After you reviewed the plays and picked one to work on, research the cultural-historical background of the playwright and the play (the time, place, and circumstances of its writing) and read the play carefully. Then analyze it applying methods we practiced in class. Focus on how the world of the play is created and how the plot structure, the background story, the playwright’s treatment of time, place, character and the imagery help convey the main ideas and themes of the play. Also analyze its genre (comedy, tragedy, drama, etc.) and style (realism, expressionism, etc.).
Your analysis should make a minimum 7 pages long typewritten (double-spaced) essay. Keep your focus on the text of the play (including stage directions and dialogue) and be as specific as possible. Any argument you make must be based on evidence from the play. Don’t take up space with the playwright’s biography, only state the basic information (time-period, nationality, etc. of the playwright) in a couple of sentences. You must credit any source you use other than the play’s text. But remember: this is not a research paper and not a collection of others’ views on the play, but a demonstration of the analytical skills you’ve learned in class. Plagiarism in any form or extent (using others’ ideas or language without giving them credit – whether taken form the Internet or printed sources) will result in a failing grade both for the exam and the class. If you do need to use some sources other than the play text, cite your source using the MLA style of citation (parenthetical reference in the text corresponding with a bibliographic entry in “Works Cited” at the end of your paper).
Some helpful tips for specific detail and composition of your analysis:
– Brief introductory information on the background of the play, whatever
you feel relevant for a potential audience to know (author/date/period/country, etc.)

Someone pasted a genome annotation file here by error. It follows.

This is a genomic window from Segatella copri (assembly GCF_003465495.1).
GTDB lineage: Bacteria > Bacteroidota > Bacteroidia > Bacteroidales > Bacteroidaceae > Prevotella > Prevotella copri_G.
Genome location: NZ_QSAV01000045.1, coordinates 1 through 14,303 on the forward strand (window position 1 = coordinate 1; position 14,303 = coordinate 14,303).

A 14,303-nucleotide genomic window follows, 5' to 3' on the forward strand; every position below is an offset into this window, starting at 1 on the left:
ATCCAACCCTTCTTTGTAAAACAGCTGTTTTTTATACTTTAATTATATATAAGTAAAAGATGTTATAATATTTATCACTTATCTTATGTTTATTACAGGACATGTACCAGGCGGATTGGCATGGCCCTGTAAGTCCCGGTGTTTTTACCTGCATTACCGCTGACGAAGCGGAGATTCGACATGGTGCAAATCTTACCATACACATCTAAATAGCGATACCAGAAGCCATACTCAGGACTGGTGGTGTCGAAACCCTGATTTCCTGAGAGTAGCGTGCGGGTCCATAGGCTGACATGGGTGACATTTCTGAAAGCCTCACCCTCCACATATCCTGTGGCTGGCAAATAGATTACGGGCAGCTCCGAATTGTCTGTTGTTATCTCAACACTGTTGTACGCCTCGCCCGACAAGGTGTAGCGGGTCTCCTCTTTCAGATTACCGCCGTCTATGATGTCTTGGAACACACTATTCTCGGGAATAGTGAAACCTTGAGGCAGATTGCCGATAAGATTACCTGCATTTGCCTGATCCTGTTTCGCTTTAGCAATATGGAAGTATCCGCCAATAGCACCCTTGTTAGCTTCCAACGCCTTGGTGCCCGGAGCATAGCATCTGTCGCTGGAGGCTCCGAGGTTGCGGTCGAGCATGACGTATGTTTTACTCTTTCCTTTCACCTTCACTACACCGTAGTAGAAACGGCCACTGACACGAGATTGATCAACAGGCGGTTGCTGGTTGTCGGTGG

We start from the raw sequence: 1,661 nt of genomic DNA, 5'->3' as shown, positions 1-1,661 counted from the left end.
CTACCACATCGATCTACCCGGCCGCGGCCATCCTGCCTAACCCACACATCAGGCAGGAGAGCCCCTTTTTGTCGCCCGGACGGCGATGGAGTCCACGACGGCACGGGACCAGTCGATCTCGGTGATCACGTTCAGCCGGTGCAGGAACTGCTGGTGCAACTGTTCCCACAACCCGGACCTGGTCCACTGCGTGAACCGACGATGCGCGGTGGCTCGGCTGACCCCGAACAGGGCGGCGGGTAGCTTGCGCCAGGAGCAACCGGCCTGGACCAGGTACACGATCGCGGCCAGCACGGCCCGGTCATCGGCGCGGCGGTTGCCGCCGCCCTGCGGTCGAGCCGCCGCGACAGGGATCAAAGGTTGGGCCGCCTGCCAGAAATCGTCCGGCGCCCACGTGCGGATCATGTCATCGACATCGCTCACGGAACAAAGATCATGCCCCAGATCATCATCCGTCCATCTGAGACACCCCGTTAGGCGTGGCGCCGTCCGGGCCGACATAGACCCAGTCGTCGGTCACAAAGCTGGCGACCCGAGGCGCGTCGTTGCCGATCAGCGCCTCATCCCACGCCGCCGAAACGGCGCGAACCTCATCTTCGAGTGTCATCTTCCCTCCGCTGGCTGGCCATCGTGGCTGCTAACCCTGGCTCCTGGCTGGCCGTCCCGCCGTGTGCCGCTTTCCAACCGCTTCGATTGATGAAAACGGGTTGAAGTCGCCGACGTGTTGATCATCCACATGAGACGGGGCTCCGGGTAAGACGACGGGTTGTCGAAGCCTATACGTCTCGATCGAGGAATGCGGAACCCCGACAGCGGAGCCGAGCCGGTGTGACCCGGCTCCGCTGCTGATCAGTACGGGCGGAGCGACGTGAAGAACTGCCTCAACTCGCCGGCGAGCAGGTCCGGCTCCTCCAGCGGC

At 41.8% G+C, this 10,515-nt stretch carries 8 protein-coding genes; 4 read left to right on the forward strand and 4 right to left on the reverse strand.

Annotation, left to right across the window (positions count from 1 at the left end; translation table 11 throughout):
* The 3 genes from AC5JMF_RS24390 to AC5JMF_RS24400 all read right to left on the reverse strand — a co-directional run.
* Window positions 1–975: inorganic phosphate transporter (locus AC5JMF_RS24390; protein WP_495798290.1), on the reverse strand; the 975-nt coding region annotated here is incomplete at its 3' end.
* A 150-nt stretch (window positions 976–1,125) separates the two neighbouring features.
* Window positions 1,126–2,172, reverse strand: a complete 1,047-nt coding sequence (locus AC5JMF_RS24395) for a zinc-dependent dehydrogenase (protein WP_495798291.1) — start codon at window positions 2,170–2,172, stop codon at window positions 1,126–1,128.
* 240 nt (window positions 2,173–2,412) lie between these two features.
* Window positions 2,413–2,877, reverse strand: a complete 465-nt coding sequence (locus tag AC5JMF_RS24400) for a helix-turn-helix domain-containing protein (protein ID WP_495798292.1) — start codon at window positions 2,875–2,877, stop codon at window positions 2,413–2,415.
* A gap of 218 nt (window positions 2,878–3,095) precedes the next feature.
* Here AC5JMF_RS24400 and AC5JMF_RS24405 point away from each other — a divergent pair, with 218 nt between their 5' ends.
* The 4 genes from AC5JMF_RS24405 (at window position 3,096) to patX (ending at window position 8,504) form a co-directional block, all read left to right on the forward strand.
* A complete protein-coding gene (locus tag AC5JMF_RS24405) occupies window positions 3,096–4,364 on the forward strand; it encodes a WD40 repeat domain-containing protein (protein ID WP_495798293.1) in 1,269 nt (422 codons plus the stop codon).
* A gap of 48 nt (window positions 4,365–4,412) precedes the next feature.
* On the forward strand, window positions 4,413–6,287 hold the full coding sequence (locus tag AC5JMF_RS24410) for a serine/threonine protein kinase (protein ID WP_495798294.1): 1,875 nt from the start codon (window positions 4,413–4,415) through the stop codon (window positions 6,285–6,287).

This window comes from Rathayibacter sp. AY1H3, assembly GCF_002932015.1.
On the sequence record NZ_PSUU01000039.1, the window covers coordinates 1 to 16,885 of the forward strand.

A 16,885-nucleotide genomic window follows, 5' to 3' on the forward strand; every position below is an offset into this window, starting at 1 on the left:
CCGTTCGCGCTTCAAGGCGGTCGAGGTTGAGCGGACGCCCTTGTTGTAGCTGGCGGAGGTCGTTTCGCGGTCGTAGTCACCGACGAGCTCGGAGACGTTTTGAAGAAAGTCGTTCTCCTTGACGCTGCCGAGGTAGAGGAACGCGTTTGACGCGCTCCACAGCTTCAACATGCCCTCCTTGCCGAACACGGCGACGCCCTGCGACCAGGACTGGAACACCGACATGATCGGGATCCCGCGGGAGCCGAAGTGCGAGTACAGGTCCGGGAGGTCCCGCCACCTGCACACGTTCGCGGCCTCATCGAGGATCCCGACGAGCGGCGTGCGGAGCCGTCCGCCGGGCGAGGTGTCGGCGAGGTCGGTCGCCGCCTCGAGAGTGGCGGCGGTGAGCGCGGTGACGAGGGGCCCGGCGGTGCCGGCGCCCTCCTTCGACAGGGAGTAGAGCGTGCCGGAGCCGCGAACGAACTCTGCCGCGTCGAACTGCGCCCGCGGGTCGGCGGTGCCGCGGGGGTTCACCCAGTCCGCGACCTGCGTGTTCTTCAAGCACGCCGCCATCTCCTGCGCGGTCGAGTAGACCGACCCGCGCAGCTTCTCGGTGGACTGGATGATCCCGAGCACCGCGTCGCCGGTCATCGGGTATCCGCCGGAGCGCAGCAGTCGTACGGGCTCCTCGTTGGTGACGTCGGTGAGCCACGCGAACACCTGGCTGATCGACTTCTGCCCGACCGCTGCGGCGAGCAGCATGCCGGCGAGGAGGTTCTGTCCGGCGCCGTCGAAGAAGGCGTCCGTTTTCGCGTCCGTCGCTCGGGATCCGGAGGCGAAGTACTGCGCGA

– Information about the world of the play and how that world operates:
• Describe the given circumstances (time, place, social context, situation at the
opening of the play).
• Describe information given through exposition.
• Identify the inciting incident that triggers the plot.
• Describe the characteristics of the plot-structure (climactic, episodic, nonsequitur; subplots, parallel plots, etc.).
• Describe the significance of the background story for the plot.
• Identify the main characters, what are their conflicts, and how they affect or are
affected by the plot. What is their “agenda” (what objectives they want to
achieve, what obstacles they need to overcome)? Do they have any hidden
agendas, wants and desires (subtext)?
• Identify the central themes and most important images, as well as sound effects,
throughout the play. How are themes and images related? What purpose do the
• Determine the beginning-middle-and end (stasis-intrusion-stasis): describe how
the situation in the beginning of the play has changed by the end of the play and
why (reversals, recognitions, etc.).
• Describe the most striking characteristics of the play’s language, style, genre, and